We got word that an IRS employee had been arrested on charges that she had accessed IRS servers (which she was not authorized to use) in an attempt to obtain taxpayers’ personal information, which she and an accomplice in Florida could then use to steal the individuals’ benefits. It’s important to note that neither of the suspects has been convicted yet, but the allegations brought to light some serious questions about internal security lapses at the IRS.
This week, the House continued the annual appropriations process with consideration of the FY 2014 Energy and Water Appropriations Bill. In short, the Energy and Water appropriations bill is a mixed bag. It funds a number of agency budgets including, pretty obviously, the Department of Energy. But it also funds the Department of the Interior’s Bureau of Reclamation and a variety of different nuclear agencies. I’ll spare you an exhaustive list of each agency budget and where each comes in compared to last year’s enacted levels and this year’s request from the president.
This week, after months of wrangling in closed-door meetings, the U.S. Senate passed a giant, 1,200 page immigration bill. In a nutshell (if you can put 1,200 pages in a nutshell) the bill has two basic components – the border security piece and the amnesty piece. There are also countless other pieces involving specific visa categories and other things. For the sake of simplicity, let’s focus on the two main components this week.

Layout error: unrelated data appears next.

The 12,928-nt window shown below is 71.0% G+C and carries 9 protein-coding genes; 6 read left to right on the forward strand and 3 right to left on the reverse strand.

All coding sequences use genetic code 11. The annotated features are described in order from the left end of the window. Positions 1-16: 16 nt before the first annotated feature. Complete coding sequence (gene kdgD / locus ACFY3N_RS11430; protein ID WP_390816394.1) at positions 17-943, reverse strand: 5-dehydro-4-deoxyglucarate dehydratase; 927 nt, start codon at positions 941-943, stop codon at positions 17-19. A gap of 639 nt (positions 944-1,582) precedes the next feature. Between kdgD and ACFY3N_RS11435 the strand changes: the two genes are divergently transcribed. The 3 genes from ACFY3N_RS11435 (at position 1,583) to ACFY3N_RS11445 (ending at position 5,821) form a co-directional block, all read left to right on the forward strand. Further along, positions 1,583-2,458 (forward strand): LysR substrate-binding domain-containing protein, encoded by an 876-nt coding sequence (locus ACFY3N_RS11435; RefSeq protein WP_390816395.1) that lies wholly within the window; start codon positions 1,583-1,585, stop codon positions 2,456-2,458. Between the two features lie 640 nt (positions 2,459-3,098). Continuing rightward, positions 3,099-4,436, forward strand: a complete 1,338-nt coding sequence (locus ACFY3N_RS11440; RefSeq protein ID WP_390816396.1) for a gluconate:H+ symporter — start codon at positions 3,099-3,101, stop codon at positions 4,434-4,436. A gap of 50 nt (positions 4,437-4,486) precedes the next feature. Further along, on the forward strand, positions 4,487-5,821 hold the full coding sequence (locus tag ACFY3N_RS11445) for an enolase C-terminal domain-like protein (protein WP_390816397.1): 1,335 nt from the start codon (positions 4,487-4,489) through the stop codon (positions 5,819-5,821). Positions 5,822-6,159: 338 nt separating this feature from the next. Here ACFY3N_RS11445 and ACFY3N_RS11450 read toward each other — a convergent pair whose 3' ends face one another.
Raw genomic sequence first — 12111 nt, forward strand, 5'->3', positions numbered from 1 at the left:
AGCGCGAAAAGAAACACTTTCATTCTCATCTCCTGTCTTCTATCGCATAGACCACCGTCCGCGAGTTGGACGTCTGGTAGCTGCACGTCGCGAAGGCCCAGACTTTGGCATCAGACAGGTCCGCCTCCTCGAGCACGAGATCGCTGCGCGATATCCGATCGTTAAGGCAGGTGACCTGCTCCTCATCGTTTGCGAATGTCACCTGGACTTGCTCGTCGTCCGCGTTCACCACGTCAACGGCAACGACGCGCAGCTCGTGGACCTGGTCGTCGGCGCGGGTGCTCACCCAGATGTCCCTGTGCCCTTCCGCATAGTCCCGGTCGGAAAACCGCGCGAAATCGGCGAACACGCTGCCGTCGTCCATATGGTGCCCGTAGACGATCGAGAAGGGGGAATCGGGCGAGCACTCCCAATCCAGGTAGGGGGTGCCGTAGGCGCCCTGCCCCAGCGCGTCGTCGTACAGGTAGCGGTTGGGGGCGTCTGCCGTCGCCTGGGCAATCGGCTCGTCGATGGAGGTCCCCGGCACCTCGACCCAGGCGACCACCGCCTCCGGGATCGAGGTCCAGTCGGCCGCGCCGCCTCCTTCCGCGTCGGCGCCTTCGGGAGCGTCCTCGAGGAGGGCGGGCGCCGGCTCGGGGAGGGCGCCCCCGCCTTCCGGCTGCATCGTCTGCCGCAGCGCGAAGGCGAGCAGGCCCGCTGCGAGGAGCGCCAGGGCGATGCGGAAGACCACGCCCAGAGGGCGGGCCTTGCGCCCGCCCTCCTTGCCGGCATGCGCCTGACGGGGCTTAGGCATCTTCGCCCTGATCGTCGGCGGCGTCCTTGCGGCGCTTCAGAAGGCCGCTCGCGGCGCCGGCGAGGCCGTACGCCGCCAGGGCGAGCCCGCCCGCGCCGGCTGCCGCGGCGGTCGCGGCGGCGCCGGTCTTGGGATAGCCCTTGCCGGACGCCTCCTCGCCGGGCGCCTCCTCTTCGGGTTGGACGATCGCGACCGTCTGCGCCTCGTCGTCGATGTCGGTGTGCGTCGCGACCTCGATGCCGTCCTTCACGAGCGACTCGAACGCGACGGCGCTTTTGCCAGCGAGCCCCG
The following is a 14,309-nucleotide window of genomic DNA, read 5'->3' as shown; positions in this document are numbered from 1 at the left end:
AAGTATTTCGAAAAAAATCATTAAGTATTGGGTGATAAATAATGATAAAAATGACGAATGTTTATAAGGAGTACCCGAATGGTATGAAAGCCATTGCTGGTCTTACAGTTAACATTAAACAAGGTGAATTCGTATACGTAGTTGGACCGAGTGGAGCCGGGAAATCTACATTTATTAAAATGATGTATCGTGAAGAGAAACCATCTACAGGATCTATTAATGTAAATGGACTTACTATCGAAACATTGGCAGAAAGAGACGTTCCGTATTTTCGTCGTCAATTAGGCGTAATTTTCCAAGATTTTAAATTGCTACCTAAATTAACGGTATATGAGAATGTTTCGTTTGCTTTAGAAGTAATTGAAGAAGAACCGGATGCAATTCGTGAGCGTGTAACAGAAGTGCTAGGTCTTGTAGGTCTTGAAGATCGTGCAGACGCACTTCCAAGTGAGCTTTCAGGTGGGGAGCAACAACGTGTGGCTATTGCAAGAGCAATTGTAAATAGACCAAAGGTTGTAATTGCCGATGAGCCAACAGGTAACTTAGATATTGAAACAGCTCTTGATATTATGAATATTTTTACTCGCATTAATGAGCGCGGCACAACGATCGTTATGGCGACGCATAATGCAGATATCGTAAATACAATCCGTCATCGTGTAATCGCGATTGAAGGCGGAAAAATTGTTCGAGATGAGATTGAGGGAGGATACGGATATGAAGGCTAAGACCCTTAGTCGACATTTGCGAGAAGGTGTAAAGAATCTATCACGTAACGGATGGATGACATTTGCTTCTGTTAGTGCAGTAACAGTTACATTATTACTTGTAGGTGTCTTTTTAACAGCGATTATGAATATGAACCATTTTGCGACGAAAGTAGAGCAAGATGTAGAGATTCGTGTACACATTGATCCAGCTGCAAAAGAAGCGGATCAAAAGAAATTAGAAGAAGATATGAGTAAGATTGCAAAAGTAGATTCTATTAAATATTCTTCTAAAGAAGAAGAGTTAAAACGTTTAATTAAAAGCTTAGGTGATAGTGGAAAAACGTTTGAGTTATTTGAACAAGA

This past week, the House brought up, amended, and considered the Farm Bill. For the uninitiated, the Farm Bill is the common name for the piece of legislation that reauthorizes five years worth of farm insurance programs as well as food stamps. It surprises many to learn that only about twenty percent of the bill actually has anything to do with farm programs. The other eighty percent is food stamps. So when you consider the full price tag of the bill, at just shy of a trillion dollars over ten years, it shows just how big the nation’s expenditures are on “nutrition assistance”.
The House passed the annual National Defense Authorization Act (the NDAA) on Friday. I’ve been through the process a few times now, but this was my first time as a member of the House Armed Services Committee. In short, the NDAA is the single piece of legislation that authorizes each and every dollar spent on each and every individual program within the Department of Defense.
For you graduates, it’s a day to celebrate your hard work, your commitment, time, energy, passion, and prayers that you have put in to graduate from Hillsdale College. It’s also a day to celebrate the sacrifice and dedication your family has put in to get you here. I am honored to join you today—but let me say I fully recognize that the most forgettable part of this important day is going to be the politician delivering your commencement speech.